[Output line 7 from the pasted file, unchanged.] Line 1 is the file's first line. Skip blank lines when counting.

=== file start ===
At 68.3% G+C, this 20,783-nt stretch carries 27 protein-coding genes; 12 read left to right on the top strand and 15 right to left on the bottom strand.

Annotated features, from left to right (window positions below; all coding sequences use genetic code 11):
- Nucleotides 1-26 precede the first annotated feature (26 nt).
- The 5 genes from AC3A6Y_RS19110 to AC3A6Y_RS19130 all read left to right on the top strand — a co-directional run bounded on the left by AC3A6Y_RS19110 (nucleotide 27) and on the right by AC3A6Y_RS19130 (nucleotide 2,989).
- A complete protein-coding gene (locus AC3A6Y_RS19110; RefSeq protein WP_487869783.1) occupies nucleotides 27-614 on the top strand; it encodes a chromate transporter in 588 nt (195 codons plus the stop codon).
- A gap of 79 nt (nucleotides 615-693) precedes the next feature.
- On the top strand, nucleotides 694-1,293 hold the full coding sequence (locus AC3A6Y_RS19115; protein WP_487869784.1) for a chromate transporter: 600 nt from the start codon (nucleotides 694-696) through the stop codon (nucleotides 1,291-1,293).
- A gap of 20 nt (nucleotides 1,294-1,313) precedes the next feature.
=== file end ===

- On the top strand, nucleotides 694-1,293 hold the full coding sequence (locus AC3A6Y_RS19115; protein WP_487869784.1) for a chromate transporter: 600 nt from the start codon (nucleotides 694-696) through the stop codon (nucleotides 1,291-1,293).